As oil prices creep back above $100 a barrel, Senate Democrats are dusting off a plan first unveiled in 2008 to take away federal leases from oil companies that rent federal land but don’t use it for drilling and exploration.
The revived bill, which is co-sponsored by Sens. Robert Menendez of New Jersey, Bill Nelson of Florida and Charles Schumer of New York, would charge oil companies an extra fee on every acre they are not using for energy production and would force companies to show that they are actively seeking energy sources in the area.
The bill’s proponents say the measure is a response to calls for opening up new land for oil drilling and that the companies should use the land they already have allotted to them. The U.S. government currently leases out 41 million acres of onshore land and another 38 million offshore. About 12 million acres of the onshore land are producing oil and 6.5 million are producing offshore.
“Its like the oil companies want to be taken out to dinner when they have a kitchen that’s full of food going to waste,” Schumer said. “Now maybe if we smack an expiration date on the unused groceries they’ll start cooking…. Just like misbehaving children are sometimes going to hoard toys they’re not playing with, the oil companies are sitting on lands they aren’t using. It’s time to start acting like adults.”
Until the companies prove they can’t extract energy from the land already leased, the bill’s sponsors said, there would be no reason for them to open up new areas for exploration.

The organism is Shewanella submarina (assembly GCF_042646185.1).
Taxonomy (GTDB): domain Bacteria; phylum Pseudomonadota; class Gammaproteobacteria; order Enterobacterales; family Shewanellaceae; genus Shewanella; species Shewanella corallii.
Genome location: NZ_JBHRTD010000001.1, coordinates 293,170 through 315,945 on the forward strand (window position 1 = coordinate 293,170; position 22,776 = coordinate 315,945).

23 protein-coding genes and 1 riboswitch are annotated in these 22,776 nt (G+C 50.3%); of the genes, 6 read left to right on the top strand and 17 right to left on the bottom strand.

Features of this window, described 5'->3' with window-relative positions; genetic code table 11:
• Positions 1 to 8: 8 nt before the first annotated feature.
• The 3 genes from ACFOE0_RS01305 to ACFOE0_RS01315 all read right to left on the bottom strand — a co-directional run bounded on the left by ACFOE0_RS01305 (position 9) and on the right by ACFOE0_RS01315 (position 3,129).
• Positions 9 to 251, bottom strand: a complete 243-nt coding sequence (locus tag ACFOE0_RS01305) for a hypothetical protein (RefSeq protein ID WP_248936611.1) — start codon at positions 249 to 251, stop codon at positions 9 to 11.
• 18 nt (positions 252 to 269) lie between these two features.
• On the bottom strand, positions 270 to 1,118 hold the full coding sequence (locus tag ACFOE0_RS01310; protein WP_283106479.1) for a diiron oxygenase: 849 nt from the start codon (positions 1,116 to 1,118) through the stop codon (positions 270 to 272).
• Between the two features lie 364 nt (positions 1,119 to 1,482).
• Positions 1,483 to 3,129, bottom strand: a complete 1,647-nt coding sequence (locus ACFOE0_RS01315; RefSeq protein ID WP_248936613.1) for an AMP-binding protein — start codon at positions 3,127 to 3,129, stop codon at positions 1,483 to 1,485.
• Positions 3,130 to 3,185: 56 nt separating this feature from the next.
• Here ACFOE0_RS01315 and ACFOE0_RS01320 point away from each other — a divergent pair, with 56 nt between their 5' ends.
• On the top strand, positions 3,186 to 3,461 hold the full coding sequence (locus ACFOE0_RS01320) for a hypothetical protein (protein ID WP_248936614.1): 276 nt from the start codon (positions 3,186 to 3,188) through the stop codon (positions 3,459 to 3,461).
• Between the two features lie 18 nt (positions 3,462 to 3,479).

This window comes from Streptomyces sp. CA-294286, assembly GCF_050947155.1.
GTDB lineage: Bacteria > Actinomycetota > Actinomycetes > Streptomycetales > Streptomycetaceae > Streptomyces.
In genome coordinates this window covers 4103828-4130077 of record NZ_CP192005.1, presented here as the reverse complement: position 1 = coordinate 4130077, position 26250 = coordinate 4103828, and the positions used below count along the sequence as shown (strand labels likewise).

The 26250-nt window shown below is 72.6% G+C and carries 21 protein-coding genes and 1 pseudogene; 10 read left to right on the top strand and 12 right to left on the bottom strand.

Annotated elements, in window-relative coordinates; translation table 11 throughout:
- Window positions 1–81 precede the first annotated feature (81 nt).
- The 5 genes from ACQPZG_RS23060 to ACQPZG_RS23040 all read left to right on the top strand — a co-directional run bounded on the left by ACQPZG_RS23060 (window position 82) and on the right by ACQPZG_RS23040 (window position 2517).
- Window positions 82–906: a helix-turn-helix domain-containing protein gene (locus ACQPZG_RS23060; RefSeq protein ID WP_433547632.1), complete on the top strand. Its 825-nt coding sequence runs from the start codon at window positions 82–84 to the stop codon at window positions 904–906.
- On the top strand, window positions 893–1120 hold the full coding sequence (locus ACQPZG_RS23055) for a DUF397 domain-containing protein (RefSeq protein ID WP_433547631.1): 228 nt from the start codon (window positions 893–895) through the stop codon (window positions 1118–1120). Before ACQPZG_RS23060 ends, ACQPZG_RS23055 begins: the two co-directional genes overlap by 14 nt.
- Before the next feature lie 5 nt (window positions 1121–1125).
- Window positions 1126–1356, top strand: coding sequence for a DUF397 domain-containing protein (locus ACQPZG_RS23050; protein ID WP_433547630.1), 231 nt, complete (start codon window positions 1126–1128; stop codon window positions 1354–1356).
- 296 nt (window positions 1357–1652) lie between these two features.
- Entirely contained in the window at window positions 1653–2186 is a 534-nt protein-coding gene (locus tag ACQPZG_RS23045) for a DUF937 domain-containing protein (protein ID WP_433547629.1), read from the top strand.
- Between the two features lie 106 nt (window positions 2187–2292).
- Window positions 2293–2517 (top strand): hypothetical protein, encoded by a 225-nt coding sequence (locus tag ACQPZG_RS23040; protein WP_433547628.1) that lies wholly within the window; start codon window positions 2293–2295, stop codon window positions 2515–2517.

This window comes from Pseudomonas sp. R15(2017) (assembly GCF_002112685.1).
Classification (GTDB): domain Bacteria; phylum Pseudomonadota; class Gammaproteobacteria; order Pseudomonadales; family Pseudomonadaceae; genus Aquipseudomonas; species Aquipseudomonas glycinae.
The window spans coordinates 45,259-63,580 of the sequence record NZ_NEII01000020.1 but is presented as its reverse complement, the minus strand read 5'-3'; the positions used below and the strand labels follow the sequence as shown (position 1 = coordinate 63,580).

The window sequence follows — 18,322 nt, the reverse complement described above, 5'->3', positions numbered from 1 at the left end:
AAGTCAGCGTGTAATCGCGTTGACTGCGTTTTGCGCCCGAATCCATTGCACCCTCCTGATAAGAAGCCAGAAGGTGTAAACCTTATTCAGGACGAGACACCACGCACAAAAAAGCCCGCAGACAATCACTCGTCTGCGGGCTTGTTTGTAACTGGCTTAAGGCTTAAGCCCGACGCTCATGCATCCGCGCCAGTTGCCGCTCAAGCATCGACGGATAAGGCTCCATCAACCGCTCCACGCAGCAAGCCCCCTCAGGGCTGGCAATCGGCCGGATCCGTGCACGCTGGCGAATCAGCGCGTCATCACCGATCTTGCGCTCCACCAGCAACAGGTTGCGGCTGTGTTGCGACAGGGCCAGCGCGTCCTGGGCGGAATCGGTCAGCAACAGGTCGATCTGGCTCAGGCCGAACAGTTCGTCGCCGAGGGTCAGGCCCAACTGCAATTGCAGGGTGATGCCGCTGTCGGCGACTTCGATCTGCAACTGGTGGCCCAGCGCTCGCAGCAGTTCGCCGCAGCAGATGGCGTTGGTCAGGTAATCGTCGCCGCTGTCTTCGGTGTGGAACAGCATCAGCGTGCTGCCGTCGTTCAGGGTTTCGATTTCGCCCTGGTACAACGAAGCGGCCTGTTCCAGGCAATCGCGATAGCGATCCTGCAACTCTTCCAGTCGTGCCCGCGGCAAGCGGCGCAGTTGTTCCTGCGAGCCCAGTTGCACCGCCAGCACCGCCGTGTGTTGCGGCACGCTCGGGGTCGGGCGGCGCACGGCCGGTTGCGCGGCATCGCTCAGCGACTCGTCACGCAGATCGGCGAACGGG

The idea that oil companies that pay rent to the government for the right to look for oil are sitting on it for profit is “pure bullshit,” said Daniel Kish, vice president for policy at the conservative Institute for Energy Research.
“There’s not oil under all these lands. Just because you buy a lease, which gives you the right to look — and if you find, produce — doesn’t mean that you’re always going to find,” Kish said. “If it were that simple then everybody would just be drilling on every acre.”
Kish said that that in a world with $4 a gallon gasoline, oil companies would have no incentive to sit on lands they knew had oil under it.
“If companies lease lands, they have to go through a whole series of proving whether there’s oil, he said. “In many cases it turns out they don’t have sufficient qualities. On those they do drill, and they find oil, they work like hell to get those resources to market as quickly as possible.”
When they can’t find oil, Kish added, companies often forfeit their lease anyway.
The sponsors of the “use it or lose it” policy want to ensure that happens through law.
“Put up or shut up,” said Nelson, one of the bill’s co-sponsors. “Put your money down or get off the lease. And if it’s a particularly robust productive potential lease then somebody else can come in there and start producing.”